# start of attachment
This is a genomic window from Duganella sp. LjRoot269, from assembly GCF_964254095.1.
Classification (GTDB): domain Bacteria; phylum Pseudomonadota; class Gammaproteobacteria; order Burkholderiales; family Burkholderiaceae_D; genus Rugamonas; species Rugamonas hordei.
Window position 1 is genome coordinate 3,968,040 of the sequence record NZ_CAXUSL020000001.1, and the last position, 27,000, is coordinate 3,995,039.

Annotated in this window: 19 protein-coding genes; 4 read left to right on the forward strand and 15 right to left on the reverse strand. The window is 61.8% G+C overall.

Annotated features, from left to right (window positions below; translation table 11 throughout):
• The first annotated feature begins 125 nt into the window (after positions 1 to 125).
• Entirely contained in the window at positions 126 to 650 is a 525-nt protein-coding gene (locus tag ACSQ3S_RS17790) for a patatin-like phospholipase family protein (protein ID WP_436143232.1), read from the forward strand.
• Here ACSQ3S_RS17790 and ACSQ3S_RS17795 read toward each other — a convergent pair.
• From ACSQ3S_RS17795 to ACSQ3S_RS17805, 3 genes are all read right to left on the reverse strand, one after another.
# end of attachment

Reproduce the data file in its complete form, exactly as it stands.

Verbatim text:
This is a genomic window from Duganella sp. LjRoot269, from assembly GCF_964254095.1.
Classification (GTDB): domain Bacteria; phylum Pseudomonadota; class Gammaproteobacteria; order Burkholderiales; family Burkholderiaceae_D; genus Rugamonas; species Rugamonas hordei.
Window position 1 is genome coordinate 3,968,040 of the sequence record NZ_CAXUSL020000001.1, and the last position, 27,000, is coordinate 3,995,039.

Annotated in this window: 19 protein-coding genes; 4 read left to right on the forward strand and 15 right to left on the reverse strand. The window is 61.8% G+C overall.

Annotated features, from left to right (window positions below; translation table 11 throughout):
• The first annotated feature begins 125 nt into the window (after positions 1 to 125).
• Entirely contained in the window at positions 126 to 650 is a 525-nt protein-coding gene (locus tag ACSQ3S_RS17790) for a patatin-like phospholipase family protein (protein ID WP_436143232.1), read from the forward strand.
• Here ACSQ3S_RS17790 and ACSQ3S_RS17795 read toward each other — a convergent pair.
• From ACSQ3S_RS17795 to ACSQ3S_RS17805, 3 genes are all read right to left on the reverse strand, one after another.